A month with the Google Pixelbook


A month with the Google Pixelbook: Final impressions

Source:  Cliff Saran

Computer Weekly was mightily impressed by Google’s beautifully crafted Pixelbook. Yes it is pricey when put up against the fat client Mac OS Apple MacBook or Windows 10-powered Surface Pro. The question is whether you need a full blown operating system with a whole load of heavy duty applications installed, to do daily work tasks, stream video and play games. 

As a device for accomplishing web-related tasks, the Pixelbook exceeded our expectations. It can easily be used to access browser applications and create word processor documents, presentations, and spreadsheets and view PDFs. This is mainly down to the operating system: Chrome OS has been engineered for the web. The Pixelbook's i5 processor and 128 Gbytes of SSD handled all the tasks we threw at it. Some reviewers have complained about the screen glare on the Pixelbook. While this may well cause some irritation when watching Netflix, Youtube or Amazon Prime, it did not hamper our ability to carry on working.

Google is certainly looking to make a major push in the enterprise this year. It is highly likely more software companies will optimise their web applications for the Chrome OS platform, providing Chrome add-ins or offering an Android version of their business apps. This should mean Chromebooks will cover many knowledge worker use cases. As for Windows, there is always the option to provide thin client remote access, as an interim step to retiring the legacy software.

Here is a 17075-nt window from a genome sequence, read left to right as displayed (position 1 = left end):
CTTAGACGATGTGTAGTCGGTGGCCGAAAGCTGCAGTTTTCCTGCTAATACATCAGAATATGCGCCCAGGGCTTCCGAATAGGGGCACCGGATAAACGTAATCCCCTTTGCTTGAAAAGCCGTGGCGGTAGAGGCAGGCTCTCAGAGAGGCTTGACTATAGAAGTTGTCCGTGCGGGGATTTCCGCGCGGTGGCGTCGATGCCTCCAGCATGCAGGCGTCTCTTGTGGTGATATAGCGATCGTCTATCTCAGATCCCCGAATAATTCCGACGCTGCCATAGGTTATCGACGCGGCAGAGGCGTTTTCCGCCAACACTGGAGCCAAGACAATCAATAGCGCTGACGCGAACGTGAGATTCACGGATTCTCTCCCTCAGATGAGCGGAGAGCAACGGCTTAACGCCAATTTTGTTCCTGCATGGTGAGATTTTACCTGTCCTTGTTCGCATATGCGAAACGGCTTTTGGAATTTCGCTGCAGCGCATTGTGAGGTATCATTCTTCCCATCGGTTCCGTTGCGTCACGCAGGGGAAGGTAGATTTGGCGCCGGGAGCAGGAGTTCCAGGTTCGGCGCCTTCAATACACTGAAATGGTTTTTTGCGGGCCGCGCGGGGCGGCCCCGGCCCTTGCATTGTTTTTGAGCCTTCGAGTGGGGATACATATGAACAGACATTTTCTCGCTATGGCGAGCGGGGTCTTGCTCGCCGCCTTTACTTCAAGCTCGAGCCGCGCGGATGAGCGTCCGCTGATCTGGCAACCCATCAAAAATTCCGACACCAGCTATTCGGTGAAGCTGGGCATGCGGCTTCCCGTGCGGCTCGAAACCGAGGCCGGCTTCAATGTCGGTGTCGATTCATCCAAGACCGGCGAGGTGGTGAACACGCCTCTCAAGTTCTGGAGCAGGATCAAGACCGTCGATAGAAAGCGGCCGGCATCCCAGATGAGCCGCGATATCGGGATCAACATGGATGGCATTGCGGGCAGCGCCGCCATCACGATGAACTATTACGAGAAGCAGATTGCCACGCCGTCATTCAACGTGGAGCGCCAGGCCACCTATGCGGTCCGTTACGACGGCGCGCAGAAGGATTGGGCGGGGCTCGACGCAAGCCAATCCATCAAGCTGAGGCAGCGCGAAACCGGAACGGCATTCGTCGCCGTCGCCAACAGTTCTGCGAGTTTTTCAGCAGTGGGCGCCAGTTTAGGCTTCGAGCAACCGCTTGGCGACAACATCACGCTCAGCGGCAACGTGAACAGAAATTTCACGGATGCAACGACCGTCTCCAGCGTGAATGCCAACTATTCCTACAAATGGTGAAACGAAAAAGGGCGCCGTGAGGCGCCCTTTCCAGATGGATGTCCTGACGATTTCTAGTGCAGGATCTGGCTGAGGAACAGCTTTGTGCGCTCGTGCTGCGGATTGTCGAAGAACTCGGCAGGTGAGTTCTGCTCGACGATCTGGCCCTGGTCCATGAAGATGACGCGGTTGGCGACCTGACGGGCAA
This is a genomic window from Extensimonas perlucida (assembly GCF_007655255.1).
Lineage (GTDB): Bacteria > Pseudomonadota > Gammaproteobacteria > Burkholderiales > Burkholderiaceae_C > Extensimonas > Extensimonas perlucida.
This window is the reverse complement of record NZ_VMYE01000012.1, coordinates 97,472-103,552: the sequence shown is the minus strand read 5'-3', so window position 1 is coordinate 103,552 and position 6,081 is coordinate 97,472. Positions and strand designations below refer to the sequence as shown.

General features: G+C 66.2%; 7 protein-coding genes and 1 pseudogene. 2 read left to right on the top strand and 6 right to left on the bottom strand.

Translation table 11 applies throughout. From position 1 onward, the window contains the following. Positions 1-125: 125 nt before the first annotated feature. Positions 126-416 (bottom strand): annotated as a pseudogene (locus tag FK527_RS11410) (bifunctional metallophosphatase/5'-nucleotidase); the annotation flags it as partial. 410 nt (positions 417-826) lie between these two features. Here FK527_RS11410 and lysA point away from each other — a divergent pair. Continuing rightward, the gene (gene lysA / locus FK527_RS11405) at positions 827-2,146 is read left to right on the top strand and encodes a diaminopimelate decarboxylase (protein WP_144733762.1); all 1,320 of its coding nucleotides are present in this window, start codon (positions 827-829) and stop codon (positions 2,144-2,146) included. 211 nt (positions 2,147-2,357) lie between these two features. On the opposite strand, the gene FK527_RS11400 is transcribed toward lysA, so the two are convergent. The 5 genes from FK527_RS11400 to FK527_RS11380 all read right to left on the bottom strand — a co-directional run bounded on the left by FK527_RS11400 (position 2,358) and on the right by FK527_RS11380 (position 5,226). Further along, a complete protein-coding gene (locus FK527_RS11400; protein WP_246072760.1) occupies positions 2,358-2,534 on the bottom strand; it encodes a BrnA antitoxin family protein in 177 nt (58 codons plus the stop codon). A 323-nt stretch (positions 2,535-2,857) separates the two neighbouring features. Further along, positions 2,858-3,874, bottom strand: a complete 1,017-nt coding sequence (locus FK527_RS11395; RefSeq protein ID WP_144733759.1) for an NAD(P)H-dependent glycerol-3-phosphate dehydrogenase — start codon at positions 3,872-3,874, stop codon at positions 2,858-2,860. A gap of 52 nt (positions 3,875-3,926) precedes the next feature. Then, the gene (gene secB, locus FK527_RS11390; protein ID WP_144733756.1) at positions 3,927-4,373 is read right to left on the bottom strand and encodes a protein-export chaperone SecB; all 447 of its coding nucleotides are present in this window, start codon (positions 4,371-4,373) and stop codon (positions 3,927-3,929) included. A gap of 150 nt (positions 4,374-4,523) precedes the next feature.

And just as Microsoft used the Surface device to showcase Windows, Google is set to make the Pixelbook the poster child for Chrome OS in the enterprise.

Overall, the Google Pixelbook represents an excellent device for end user computing in the enterprise. For people who need an attractive premium device for work and to use at home, the Pixelbook is definitely worth considering.

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